How to identify Out-of-Trend Results in Stability Studies?

Posted on Updated on

 

How to identify Out-of-Trend Results in Stability Studies?
http://www.gmp-compliance.org/enews_4522_How-to-identify-Out-of-Trend-Results-in-Stability-Studies_8360,8348,8430,Z-QCM_n.html

An article in PharmTech from June 2013 (by Trajkovic-Jolevska et. al) deals with the methods to identify Out-of-Trend (OOT) results in ongoing stability studies.

With regard to stability studies, it is important to make the difference between Out-of-Specification (OOS) and Out-of-Trend (OOT). Both the pharmaceutical industry and authorities often misuse these two terms.

The article defines OOT results as those results which don’t follow the expected trend, either in comparison with other stability batches or compared to previous results collected during a stability study. OOT results aren’t necessarily OOS, but they don’t look like a typical data point.
Although OOT results are a serious problem, neither the scientific literature nor regulatory guidelines fully address them.

The aim of the study described in this Pharmtech article by Trajkovic-Jolevska et. al was to perform a statistical evaluation of the statistical methods used in the identification of OOS results.

The authors of this article present 4 statistical methods for the identification of OOT results:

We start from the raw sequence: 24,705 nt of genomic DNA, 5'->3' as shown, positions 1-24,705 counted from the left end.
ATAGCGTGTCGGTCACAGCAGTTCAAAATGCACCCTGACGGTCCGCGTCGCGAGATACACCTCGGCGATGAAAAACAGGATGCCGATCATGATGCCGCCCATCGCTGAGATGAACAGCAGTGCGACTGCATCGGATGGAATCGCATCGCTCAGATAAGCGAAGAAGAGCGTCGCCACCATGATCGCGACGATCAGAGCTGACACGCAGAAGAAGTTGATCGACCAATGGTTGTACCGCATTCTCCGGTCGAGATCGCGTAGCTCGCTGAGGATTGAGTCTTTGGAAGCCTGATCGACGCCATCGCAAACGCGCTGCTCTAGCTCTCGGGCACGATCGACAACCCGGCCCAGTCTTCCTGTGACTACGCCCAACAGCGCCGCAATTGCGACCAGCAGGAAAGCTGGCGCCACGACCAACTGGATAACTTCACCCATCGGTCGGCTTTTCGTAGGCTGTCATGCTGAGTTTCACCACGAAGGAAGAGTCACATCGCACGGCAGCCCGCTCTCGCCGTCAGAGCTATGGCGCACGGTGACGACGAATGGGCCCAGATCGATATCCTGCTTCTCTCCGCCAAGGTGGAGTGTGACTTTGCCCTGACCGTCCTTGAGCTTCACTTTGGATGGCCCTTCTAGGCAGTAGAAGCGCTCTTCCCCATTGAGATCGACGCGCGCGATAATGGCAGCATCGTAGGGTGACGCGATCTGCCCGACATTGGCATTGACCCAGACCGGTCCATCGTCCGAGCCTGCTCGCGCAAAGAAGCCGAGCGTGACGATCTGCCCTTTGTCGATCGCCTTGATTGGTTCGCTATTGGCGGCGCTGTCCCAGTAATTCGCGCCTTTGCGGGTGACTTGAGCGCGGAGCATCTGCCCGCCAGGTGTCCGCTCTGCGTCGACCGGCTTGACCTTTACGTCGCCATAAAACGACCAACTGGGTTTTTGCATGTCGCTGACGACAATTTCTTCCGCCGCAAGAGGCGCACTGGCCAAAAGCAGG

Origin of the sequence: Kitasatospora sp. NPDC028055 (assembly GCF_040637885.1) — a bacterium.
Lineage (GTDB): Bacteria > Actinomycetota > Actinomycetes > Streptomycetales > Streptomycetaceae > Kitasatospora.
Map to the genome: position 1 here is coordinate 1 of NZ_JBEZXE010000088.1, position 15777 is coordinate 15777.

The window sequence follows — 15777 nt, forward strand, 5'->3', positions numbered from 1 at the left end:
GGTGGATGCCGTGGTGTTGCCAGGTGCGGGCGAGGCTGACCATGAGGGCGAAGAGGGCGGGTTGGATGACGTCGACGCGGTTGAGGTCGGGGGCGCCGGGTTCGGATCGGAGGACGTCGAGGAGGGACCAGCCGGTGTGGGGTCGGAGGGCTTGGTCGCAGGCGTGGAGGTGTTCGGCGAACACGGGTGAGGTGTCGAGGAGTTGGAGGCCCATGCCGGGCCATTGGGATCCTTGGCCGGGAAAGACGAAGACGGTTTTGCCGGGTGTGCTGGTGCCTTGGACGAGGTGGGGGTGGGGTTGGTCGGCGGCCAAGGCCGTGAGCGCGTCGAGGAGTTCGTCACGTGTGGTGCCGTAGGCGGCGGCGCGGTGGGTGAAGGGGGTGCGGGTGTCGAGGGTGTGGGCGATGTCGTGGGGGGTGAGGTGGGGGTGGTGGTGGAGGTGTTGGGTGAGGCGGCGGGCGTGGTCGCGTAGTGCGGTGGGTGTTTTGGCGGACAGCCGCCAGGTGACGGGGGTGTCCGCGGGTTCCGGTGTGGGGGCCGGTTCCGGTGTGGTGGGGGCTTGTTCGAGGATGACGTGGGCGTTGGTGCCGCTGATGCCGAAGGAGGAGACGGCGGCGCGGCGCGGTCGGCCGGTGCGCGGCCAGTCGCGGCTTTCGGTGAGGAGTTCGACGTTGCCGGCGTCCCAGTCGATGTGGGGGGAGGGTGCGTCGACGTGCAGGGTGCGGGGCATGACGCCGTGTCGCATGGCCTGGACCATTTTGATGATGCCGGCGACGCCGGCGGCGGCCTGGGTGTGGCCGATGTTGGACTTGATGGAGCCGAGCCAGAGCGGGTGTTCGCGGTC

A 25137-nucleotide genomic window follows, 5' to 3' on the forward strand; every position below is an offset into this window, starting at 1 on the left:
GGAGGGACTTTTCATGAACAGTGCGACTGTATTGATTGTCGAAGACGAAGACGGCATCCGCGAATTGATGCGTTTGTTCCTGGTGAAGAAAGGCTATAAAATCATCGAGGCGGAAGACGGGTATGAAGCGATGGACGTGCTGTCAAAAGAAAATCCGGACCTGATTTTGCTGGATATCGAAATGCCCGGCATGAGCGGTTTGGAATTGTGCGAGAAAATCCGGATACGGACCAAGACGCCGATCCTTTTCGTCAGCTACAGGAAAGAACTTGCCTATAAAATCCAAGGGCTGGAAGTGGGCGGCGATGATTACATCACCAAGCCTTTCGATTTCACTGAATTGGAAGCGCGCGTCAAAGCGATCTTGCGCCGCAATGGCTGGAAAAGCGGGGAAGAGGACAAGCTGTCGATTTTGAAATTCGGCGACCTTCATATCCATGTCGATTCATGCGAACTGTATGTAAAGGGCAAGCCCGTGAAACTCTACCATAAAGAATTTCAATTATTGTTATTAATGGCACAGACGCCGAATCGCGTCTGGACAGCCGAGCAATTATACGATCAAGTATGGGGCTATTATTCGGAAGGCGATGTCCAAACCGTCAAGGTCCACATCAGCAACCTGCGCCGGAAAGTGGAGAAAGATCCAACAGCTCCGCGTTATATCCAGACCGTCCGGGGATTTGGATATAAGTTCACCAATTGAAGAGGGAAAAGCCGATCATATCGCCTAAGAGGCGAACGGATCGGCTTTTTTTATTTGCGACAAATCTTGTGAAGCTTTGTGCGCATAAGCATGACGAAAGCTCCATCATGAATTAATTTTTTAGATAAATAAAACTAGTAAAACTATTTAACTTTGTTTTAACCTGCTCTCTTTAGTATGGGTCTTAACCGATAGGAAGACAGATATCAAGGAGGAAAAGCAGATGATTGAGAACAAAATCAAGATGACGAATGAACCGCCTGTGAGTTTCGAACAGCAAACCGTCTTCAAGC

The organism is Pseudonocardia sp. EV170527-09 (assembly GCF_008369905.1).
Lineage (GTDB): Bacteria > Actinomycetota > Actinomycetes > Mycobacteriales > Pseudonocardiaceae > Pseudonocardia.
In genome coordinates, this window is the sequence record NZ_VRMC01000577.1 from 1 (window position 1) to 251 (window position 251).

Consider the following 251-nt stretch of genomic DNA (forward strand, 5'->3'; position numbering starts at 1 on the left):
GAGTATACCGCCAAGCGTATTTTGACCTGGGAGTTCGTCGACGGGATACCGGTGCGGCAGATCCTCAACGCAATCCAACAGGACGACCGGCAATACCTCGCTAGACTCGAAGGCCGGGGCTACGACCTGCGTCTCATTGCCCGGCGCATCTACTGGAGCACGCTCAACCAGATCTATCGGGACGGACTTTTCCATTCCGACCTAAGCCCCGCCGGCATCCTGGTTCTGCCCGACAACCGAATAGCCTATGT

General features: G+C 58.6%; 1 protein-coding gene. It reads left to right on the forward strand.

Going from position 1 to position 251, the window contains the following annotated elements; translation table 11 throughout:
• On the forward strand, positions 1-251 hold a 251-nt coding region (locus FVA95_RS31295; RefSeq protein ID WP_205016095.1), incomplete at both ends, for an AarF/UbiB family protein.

•The regression control-chart-method
•The by-time-point method
•The slope-control-chart method
•The z-score method

The conclusion of this article is the statement that there is a tremendous need for a regulatory Guideline on OOT results in stability studies. This is exactly the next objective of ECA’s QC working group: an SOP on the handling of OOT results. On 22-23 October 2014, the OOT Forum in Prague will present the Draft of ECA’s SOP on OOT results.

The complete article can be found with the title “Methods for Identifying Out-of-Trend Results in Ongoing Stability Data”.

 

Advertisements

Leave a Reply

Fill in your details below or click an icon to log in:

WordPress.com Logo

You are commenting using your WordPress.com account. Log Out / Change )

Twitter picture

You are commenting using your Twitter account. Log Out / Change )

Facebook photo

You are commenting using your Facebook account. Log Out / Change )

Google+ photo

You are commenting using your Google+ account. Log Out / Change )

Connecting to %s